10 items from 2014
In the introduction to the new book “Big Shots: The Photography of Guy Webster,” musician Brian Wilson, a longtime friend of Webster, writes, “I am so glad that Guy was there to document the making of history and thrilled to invite you into his book.” And Webster’s book is a thrill for anyone interested in the L.A. music and film scene of the ’60s and ’70s, when artists were breaking boundaries and building a new aesthetic.
Webster photographed the Beach Boys, the Rolling Stones, the Doors, Harry Nilsson, Liza Minnelli, Igor Stravinsky, Henry Mancini, Kirk Douglas, Rock Hudson, Harry Dean Stanton, Cher (and Sonny) and just about anyone else making the scene.
- Carole Horst
I also rode the Tokyo Tribe rollercoaster, and my head hasn’t stopped spinning yet. Slamming together the most rabid excesses of the worlds of manga comics and hip-hop music, it’s a continuous blitzkrieg: Sono’s ne plus ultra of sheer brio, and, along with Godard’s Adieu au language, the festival’s most assaultive sensory experience so far. Its pinwheel neon hues, inflamed camera movements and acrobatic gangland mugging are straight-up dilations of Seijun Suzuki’s vintage gonzo pulp—indeed, the first time I ever heard Japanese rapping on screen was during a brief interlude in Suzuki’s mock-opera Princess Raccoon. I doubt even that veteran iconoclast, however, could have dreamed up the bit in Tokyo Tribe when the vile underworld kingpin (Riki Takeuchi), swollen like an obscene parade float, pulverizes a field of warring gangs with a Gatling gun held, of course, crotch-level. Such moments of absolute glee abound, »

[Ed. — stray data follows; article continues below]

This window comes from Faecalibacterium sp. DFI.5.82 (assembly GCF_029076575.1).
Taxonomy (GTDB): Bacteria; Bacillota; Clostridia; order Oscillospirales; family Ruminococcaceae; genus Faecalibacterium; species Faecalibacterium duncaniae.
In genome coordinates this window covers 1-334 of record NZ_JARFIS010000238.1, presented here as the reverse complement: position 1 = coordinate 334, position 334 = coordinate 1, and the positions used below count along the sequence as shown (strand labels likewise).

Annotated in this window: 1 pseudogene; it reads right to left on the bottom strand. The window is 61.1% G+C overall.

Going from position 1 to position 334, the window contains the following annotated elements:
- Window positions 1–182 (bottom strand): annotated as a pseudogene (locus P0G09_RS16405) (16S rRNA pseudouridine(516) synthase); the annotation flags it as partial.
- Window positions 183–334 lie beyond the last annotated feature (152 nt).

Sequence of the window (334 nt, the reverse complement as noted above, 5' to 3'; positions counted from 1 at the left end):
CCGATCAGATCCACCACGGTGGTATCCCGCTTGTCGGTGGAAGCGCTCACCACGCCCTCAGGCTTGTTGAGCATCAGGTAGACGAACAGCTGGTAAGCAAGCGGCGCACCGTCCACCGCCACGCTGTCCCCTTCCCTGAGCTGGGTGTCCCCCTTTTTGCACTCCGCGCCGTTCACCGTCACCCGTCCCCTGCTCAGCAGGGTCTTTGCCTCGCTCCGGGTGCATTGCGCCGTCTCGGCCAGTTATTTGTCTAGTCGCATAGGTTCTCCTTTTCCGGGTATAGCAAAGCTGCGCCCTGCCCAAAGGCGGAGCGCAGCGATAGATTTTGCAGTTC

- Fernando F. Croce
You don’t know why you haven’t watched it. Your nerdier friends have loved it since it was on PBS back in the day, and you knew a girl in high school who knit her own giant scarf during homeroom because that actor who looked kind of like Harpo Marx wore one when he played “the Doctor.” Maybe you’re like me, and when Doctor Who fandom started pushing Star Wars and Star Trek out of your local comic convention, your adolescent heart turned cold and rejected the low-budget British sci-fi series out of hand.But now you feel out of step. It’s one of those zeitgeist-y Game of Thrones “Winter Is Coming” moments, and you’re on the outside, looking in. You’ve heard that the new (well, newish, the reboot was almost ten years ago) Who is more popular in the U.S. than it’s »
- Ivan Cohen
We're continuing this periodic summer project where we revisit classic sitcom episode. This week we're going waaaay back to the 1950s for one of the most famous television half hours of them all: "Job Switching," from "I Love Lucy" season 2, coming up just as soon as I show you the creases on these silk stockings... "Job Switching," which first aired in 1952, is by far going to be the oldest episode we do in this series (unless "The Honeymooners" magically starts streaming before the summer is out), and I'm going to be very curious for your reactions to it. Ken Levine occasionally will do posts where he asks his readers what they think of vintage sitcom episodes, and the reaction tends to be mixed, and leaning more towards negative among people who didn't grow up in one of the previous peak periods for multi-cam comedy. In terms of sitcoms that have »
- Alan Sepinwall
How did Oprah Winfrey first nab the job of hosting A.M. Chicago back in 1984? By sending in an audition tape that was compiled overnight, and details how the would-be media mogul came to have a name that's somewhere between a biblical reference and Harpo Marx. Photos: The Resurgence of Oprah Winfrey Earlier this week, the Own channel posted a YouTube clip of Winfrey's original 1983 audition tape, which she introduced as a reel she put together overnight with an editor, since she didn't keep track of her stories as well as she should have. Wearing a black-and-cream
- Ashley Lee
Feature Alex Westthorp 16 Apr 2014 - 07:00